“It is, in general, undesirable and contrary to the best interests of medicine and the public to patent any discovery or invention applicable in the fields of public health or medicine.”

–Yale Patent Policy, 1948

When universities and research institutions first started to consider patenting drug inventions, they may have considered how patents could limit access to drugs through the monopoly prices that exclusive licenses create. But few likely anticipated the current situation now, where millions die daily of AIDS, and pharmaceutical giants producing AIDS drugs are charging prices often higher than the entire weekly incomes of those who need the drugs most.

The step taken last week by Yale and Bristol-Myers Squibb Co. to relax the patent for the Yale-invented AIDS drug d4T could lead to greater access to drugs for those who need them.

But now, students, scientists and university administrators are beginning to reconsider the patent policy.

“In terms of a general review — whether there are lessons and policy indications — there’s certainly something I’d like [the Committee on Cooperative Research, Patents, and Licensing] to do,” Provost Alison Richard said.

While Yale and Bristol-Myers both decided to relax the patent for d4T in South Africa, the University and its drug licensees may not always agree on solutions to public health problems. Should Yale amend its patent policy and its licensing practices to ensure itself power over its drugs in times of a health emergency?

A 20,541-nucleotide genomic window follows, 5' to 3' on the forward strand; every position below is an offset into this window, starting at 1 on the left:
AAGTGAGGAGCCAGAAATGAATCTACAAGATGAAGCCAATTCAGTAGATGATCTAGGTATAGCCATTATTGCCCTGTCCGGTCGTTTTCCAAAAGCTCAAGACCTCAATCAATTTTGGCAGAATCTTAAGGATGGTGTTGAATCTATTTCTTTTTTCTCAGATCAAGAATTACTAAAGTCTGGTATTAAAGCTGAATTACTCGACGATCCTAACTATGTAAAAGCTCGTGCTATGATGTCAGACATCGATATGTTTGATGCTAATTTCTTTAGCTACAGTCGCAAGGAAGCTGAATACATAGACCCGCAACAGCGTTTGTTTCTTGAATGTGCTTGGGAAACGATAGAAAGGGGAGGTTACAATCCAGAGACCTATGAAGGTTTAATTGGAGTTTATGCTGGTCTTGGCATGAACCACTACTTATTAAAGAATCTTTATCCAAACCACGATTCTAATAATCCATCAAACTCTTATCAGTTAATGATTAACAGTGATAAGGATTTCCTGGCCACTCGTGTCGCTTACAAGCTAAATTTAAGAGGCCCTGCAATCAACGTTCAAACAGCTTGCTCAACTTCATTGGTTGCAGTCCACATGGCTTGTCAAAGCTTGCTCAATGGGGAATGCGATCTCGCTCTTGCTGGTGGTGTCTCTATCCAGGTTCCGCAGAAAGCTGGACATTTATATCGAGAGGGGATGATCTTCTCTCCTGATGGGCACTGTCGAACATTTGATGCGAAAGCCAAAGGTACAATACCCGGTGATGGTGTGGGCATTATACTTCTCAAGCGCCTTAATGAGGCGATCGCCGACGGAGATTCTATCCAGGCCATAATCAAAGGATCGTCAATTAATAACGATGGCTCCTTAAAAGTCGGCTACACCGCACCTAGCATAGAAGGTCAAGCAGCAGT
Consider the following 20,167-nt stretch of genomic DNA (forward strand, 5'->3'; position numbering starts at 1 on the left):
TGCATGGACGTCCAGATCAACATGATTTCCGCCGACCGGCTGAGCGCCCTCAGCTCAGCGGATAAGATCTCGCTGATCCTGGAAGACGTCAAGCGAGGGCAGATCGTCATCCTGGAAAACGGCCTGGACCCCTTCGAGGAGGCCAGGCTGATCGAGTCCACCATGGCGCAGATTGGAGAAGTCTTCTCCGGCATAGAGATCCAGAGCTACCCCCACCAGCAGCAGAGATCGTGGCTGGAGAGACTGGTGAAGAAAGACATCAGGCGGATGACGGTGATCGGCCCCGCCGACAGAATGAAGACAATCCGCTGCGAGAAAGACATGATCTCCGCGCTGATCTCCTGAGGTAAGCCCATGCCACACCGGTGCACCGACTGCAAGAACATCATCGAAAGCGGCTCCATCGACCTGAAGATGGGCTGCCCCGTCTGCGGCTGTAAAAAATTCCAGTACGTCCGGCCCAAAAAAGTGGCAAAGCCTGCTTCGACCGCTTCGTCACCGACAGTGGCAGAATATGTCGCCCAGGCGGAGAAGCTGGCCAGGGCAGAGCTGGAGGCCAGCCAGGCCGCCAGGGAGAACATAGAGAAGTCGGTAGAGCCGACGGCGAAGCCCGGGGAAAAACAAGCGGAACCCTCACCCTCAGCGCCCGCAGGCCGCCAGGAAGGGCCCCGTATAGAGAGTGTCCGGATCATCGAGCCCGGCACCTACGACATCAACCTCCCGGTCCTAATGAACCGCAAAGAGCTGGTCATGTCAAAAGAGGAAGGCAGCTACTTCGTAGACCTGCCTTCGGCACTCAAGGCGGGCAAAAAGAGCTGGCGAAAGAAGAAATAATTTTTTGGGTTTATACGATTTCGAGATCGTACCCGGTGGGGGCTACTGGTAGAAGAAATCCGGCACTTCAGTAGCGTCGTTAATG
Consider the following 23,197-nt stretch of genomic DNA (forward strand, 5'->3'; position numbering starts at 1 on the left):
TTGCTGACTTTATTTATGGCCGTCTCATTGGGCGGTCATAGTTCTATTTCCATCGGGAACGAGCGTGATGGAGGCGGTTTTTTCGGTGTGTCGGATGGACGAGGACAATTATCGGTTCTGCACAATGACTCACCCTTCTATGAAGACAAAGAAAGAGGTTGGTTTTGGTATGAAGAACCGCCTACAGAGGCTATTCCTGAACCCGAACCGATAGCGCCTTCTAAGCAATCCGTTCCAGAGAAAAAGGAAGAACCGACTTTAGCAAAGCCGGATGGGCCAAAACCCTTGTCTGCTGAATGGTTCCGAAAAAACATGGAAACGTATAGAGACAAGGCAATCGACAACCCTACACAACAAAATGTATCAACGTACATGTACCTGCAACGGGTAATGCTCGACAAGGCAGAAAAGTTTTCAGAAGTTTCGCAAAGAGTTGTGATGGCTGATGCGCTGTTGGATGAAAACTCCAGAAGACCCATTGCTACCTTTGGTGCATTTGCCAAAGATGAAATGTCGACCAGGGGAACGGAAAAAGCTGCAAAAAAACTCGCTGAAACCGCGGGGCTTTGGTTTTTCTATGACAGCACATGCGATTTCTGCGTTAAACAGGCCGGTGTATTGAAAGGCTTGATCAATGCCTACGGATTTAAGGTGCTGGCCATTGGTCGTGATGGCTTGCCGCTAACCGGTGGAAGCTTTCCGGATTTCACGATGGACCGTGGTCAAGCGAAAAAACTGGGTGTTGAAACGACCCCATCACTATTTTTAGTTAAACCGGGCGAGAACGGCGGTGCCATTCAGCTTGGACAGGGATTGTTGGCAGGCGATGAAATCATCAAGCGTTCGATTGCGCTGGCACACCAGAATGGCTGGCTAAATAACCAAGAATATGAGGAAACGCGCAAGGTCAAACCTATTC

In the case of d4T, groups from other continents will undoubtedly bang on Yale’s door soon to request that d4T’s patent rights be relaxed in their country. Some students and faculty are discussing what will happen if another country needs d4T and Yale and Bristol-Myers disagree about relaxing the patent.

D4T, patents and the future

Since patents are a relatively new concept in many developing countries, biotechnology a relatively new industry, and AIDS a disease in a class of its own, the issue of how to make AIDS drugs available today in epidemic-stricken developing countries is one with few precedents.

With its decision last week, Bristol-Myers gained a substantial boost to its reputation without suffering a substantial economic loss. Because its prices are already low in South Africa, the revenue Bristol-Myers gains from the sale of Zerit, the trademark under which the company produces d4T, composes an almost negligible percentage of its total profit from Zerit.

But Bristol-Myers’ conduct in South Africa has brought negative publicity to the company. Thousands marched in Pretoria, South Africa, last week over a lawsuit in which Bristol-Myers and other pharmaceutical companies are suing the South African government over a piece of legislation looking to allow companies to produce generic versions of AIDS drugs.

But despite Bristol-Myers’ provisions of drugs, when countries in Eastern Europe, Latin America or Southeast Asia begin to request patent relaxation, they may not receive the support South Africa has from Bristol-Myers.

President Richard Levin has said the University is open to relaxing the d4T patents for most countries where AIDS has become a health emergency, but Bristol-Myers has only agreed to relax the patent in Africa.